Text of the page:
We love to laugh at the rotund, the bulbous, the porky-chops, but despite the popular convention they are not all jolly. For a fat actress it's a miserable, tough slog getting work simply because network executives, more often than not, hire thin women for lead roles. This is what happened to former Cheers and Veronica's Closet star Kirstie Alley. And with no meaty roles coming her way she lost confidence and evidently got stuck into lots of meaty rolls of her own. When the media noticed that she had ballooned in weight, tipping the scales at nearly 300 pounds, they started featuring her on the cover of their magazines and metaphorically poking her with the always unfair 'ewww gross, you're not thin' stick.
Alley's response was to co-write and co-produce her own semi-fictional sitcom about life as a fat actress who's struggling to get work in Hollywood. The result is pretty much a cross between the outstanding mockumentary Curb Your Enthusiasm and diet-based reality show You Are What You Eat. In other words, Curb Your Eating. That's pretty much what the plot here is all about, following the first episode where Kirstie meets with president of NBC Jeff Zucker only to find out that he thinks she's too fat for TV, thus sending her on a mission to lose weight and get back on the box. Jeff Zucker is played by Jeff Zucker, the real president of NBC which just adds to the twisted reality of the show, as Jeff's a man who's no doubt done this for real a hundred times.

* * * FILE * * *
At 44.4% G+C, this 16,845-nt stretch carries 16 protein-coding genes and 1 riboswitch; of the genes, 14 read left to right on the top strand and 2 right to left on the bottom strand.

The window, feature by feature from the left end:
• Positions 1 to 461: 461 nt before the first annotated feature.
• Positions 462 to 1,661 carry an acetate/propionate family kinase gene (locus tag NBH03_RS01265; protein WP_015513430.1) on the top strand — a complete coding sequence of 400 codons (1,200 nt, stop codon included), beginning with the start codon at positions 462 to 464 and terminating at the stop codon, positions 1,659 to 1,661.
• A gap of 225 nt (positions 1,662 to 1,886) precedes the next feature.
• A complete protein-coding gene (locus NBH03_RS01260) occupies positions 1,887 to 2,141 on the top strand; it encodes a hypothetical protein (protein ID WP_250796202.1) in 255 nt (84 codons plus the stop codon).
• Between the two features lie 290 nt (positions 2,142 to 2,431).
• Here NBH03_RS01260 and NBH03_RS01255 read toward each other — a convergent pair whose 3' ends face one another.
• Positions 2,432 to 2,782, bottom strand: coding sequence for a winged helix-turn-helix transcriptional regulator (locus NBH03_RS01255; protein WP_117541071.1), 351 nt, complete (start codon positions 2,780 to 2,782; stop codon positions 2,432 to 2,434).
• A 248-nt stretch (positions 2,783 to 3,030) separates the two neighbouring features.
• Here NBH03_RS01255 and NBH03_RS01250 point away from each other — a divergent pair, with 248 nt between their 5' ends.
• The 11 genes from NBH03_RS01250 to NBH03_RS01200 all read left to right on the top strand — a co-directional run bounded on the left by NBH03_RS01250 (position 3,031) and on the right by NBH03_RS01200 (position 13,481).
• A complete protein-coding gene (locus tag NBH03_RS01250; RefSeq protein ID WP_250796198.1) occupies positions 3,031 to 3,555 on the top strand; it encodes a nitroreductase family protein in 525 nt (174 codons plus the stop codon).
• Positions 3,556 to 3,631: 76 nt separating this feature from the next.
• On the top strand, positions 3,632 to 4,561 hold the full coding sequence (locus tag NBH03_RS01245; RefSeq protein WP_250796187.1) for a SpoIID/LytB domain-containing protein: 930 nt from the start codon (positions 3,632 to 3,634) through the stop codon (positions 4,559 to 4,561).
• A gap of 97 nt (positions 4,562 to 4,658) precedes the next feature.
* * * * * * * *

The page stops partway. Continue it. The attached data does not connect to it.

Also appearing as themselves are Kid Rock, Rhea Perlman (Carla from Cheers), Carmen Electra and Kirstie's fellow scientologists John Travolta and Leah Remini. However in 2006, Alley expressed some disenchantment with scientology, pointing out that it was of no help in her attempts to lose weight, and ultimately she turned to diet guru Jenny Craig. She has since been something of a poster women for her diets. In Fat Actress, there's a scene when Alley gets excited after her agent calls with a job offer, thinking someone has overlooked her size when casting, but ends up screaming in despair when the job turns out to be diet guru Jenny Craig wanting her as a spokesperson. Sometimes it's hard to see where the acting ends and the real Kirstie begins. For much of the time what you see is entirely unscripted and in many ways this is half of the appeal. You also get an eerie feeling that many of the things you see could well have actually taken place in the not-to-distant past. John Travolta (Alley's co-star in the Look Who's Talking movies) has a cameo in the first episode and a desperate Alley tries to convince him that there's some mileage in Look Who's Talking 4: 'But we haven't explored all the possibilities,' she begs. 'We haven't done talking cats.'